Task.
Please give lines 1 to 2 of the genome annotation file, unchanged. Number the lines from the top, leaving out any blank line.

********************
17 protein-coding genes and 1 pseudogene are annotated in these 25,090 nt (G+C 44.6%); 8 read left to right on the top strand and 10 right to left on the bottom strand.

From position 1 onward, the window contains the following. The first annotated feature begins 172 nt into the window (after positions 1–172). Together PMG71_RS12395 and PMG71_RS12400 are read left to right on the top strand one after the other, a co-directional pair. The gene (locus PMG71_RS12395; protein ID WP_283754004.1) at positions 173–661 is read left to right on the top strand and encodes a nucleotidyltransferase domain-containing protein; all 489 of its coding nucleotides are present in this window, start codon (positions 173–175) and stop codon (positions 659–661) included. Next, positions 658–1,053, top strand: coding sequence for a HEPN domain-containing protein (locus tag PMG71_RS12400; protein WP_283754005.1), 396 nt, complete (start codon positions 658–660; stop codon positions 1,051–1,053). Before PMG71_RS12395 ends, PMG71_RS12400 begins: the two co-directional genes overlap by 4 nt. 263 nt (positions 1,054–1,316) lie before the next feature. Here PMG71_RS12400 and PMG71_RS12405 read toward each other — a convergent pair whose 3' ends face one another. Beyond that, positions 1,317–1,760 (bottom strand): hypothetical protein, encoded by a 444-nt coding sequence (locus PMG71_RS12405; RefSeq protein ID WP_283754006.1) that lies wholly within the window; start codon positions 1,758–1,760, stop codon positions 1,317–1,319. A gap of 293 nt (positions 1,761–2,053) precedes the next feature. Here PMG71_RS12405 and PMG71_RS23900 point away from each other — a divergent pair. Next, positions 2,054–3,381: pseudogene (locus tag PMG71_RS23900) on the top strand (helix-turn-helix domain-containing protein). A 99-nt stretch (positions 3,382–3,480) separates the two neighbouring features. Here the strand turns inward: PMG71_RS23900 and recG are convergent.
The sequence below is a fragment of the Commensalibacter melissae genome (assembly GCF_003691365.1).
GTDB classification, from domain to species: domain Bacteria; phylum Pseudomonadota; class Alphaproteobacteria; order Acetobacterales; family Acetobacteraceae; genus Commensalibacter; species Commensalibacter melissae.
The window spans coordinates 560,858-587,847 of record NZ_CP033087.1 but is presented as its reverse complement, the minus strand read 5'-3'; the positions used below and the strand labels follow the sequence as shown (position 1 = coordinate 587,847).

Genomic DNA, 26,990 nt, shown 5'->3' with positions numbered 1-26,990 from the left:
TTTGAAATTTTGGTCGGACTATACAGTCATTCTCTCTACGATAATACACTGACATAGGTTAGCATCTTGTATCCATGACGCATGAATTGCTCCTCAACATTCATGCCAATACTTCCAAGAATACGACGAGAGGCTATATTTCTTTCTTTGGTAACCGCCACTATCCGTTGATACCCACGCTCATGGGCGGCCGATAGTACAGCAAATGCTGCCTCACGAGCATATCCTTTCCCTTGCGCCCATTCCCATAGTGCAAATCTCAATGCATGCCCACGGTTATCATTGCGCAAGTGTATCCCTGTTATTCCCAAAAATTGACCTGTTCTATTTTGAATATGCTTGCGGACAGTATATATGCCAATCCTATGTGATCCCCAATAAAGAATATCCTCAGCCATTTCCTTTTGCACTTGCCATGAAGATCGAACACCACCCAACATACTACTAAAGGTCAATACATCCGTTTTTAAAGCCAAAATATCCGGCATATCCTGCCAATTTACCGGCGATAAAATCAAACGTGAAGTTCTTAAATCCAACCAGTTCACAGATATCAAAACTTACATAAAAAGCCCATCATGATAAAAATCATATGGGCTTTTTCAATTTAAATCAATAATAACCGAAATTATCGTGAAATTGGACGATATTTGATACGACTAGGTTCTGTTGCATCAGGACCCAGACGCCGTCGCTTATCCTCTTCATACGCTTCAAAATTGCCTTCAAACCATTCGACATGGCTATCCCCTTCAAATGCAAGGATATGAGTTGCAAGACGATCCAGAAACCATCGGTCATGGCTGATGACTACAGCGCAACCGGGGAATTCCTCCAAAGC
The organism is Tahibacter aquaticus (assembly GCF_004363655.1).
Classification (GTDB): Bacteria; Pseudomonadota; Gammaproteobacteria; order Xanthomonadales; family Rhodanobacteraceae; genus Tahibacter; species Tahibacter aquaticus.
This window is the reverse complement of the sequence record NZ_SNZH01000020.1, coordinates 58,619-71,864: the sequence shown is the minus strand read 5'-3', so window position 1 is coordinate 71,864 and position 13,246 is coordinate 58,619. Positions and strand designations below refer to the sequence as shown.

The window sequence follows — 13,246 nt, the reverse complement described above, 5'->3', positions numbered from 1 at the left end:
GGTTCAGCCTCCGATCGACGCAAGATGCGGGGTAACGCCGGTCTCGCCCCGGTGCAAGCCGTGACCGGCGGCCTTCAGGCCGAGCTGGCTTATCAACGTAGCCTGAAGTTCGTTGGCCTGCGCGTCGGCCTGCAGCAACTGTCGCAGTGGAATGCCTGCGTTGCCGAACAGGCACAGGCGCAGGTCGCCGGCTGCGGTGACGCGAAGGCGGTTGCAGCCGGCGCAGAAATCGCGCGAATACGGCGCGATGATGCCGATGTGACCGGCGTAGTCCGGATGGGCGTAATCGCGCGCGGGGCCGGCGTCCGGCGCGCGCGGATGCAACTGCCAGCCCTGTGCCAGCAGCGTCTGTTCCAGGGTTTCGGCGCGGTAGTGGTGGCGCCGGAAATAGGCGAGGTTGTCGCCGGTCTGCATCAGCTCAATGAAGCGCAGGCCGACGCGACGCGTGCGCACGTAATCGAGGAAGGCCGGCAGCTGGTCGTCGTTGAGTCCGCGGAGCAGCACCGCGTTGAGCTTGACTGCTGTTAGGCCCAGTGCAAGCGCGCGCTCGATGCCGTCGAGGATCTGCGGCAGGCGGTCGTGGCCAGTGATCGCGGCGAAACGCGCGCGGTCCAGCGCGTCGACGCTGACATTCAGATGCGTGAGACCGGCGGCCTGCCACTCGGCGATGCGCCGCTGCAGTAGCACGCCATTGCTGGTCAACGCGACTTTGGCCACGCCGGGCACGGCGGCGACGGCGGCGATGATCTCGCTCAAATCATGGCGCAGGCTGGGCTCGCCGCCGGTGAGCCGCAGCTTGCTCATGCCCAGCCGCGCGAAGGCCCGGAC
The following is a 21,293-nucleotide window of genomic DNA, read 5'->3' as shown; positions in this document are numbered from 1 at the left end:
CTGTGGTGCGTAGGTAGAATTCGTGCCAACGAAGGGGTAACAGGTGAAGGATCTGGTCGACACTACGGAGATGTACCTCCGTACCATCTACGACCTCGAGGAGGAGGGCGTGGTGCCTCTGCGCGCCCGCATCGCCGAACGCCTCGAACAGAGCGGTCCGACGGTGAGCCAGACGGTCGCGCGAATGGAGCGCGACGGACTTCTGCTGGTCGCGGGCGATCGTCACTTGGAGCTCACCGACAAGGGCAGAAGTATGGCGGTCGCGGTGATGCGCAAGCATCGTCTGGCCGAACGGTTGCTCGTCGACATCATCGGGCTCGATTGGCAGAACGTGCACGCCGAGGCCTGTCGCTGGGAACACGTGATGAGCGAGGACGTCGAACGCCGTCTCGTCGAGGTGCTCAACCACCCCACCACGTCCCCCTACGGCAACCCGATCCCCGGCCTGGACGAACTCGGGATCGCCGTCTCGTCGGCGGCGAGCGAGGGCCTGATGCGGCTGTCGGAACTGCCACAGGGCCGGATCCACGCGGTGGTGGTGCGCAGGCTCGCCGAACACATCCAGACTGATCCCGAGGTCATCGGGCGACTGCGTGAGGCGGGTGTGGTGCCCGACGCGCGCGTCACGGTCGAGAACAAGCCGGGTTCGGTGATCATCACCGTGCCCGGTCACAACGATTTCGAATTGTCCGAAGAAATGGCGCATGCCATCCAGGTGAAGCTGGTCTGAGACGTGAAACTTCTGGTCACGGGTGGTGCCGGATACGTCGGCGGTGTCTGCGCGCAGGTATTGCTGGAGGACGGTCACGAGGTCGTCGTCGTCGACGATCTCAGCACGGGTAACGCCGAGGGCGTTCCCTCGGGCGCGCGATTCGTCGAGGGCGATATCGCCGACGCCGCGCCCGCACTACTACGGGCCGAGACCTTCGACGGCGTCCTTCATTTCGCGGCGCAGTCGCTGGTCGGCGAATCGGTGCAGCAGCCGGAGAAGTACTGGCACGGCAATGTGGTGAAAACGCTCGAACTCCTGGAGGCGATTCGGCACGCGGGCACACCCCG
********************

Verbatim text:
17 protein-coding genes and 1 pseudogene are annotated in these 25,090 nt (G+C 44.6%); 8 read left to right on the top strand and 10 right to left on the bottom strand.

From position 1 onward, the window contains the following. The first annotated feature begins 172 nt into the window (after positions 1–172). Together PMG71_RS12395 and PMG71_RS12400 are read left to right on the top strand one after the other, a co-directional pair. The gene (locus PMG71_RS12395; protein ID WP_283754004.1) at positions 173–661 is read left to right on the top strand and encodes a nucleotidyltransferase domain-containing protein; all 489 of its coding nucleotides are present in this window, start codon (positions 173–175) and stop codon (positions 659–661) included. Next, positions 658–1,053, top strand: coding sequence for a HEPN domain-containing protein (locus tag PMG71_RS12400; protein WP_283754005.1), 396 nt, complete (start codon positions 658–660; stop codon positions 1,051–1,053). Before PMG71_RS12395 ends, PMG71_RS12400 begins: the two co-directional genes overlap by 4 nt. 263 nt (positions 1,054–1,316) lie before the next feature. Here PMG71_RS12400 and PMG71_RS12405 read toward each other — a convergent pair whose 3' ends face one another. Beyond that, positions 1,317–1,760 (bottom strand): hypothetical protein, encoded by a 444-nt coding sequence (locus PMG71_RS12405; RefSeq protein ID WP_283754006.1) that lies wholly within the window; start codon positions 1,758–1,760, stop codon positions 1,317–1,319. A gap of 293 nt (positions 1,761–2,053) precedes the next feature. Here PMG71_RS12405 and PMG71_RS23900 point away from each other — a divergent pair. Next, positions 2,054–3,381: pseudogene (locus tag PMG71_RS23900) on the top strand (helix-turn-helix domain-containing protein). A 99-nt stretch (positions 3,382–3,480) separates the two neighbouring features. Here the strand turns inward: PMG71_RS23900 and recG are convergent.